Gwinnett County Georgia recently banned smoking everywhere except at home and in designated locations at their new civic center. Why not ban bad breath, body odor, and tattoos?
Gwinnett County Commissioners,
Your recent decision to ban smoking in Gwinnett was contrary to free market solutions, limited government, private property, and freedom. You may say my opinion is an exaggeration and that the harmful affects of smoking are obvious to all. Perhaps both of these are true, but I urge you to seriously consider the precedents set by the power you so carelessly weld.
What makes property–private–instead of public? My assumption has been that private property is owned by an individual, a family, or a business; and that public property is owned by the county, city, state, or federal government. Let me know if you disagree.
Are our homes somehow ‘more’ private property than our businesses? Do you believe that being ‘open’ to the public somehow magically turns private property into public property?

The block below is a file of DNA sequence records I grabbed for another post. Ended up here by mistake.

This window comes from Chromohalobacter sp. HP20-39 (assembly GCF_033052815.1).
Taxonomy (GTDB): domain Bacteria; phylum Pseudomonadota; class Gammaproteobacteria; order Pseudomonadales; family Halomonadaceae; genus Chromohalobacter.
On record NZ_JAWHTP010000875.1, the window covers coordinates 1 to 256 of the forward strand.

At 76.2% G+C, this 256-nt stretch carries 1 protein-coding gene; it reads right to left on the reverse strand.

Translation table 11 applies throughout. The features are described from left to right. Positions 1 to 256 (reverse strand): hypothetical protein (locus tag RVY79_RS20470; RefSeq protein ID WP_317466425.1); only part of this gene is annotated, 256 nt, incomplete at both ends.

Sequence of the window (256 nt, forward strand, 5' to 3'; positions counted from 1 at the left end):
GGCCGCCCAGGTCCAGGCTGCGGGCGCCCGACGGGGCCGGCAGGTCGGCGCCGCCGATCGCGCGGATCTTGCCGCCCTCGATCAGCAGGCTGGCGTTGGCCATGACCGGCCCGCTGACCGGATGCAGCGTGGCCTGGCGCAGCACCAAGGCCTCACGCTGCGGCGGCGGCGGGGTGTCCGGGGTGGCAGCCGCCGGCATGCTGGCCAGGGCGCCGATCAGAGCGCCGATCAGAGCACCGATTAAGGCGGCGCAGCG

What’s next on your TO-DO list? Perhaps you will consider banning rude behavior, bad breath, body odor, tattoos, loud music, lazy teenagers, crying babies, bad teeth, women in low cut tight shirts, pierced body parts, and bad grammar. These things, and more, can offend many people. Besides, any one of these could be evidence of an underlying health problem or some psychological deficiency that needs immediate taxpayer oversight.
Commissioner Hill says the market has failed. I say government has failed. By eroding property rights, government continues to weaken the very free market forces that would peacefully resolve social conflicts and offensive behavior.
Gwinnett Commissioners should protect property rights, not tear them down. Any business that wants to cater to or exclude smokers, non-smokers, lawyers, children, teenagers, Hispanics, Asians, Afro-Americans, Caucasians, red-necks, homosexuals, heterosexuals, singles, married couples, bib overalls, or bald hardheads like me should be able to do it. I say balderdash to government supervision of freedom of association on private property.
Your action was nothing more than expedient pandering to mob political correctness. Government at every level is slowly replacing liberty with dependence. I hope we never see it, but someday the democratic mob will cry out for death to those in the minority. What will you do then?
Jim Crow laws were wrong; and so is your smoking ban.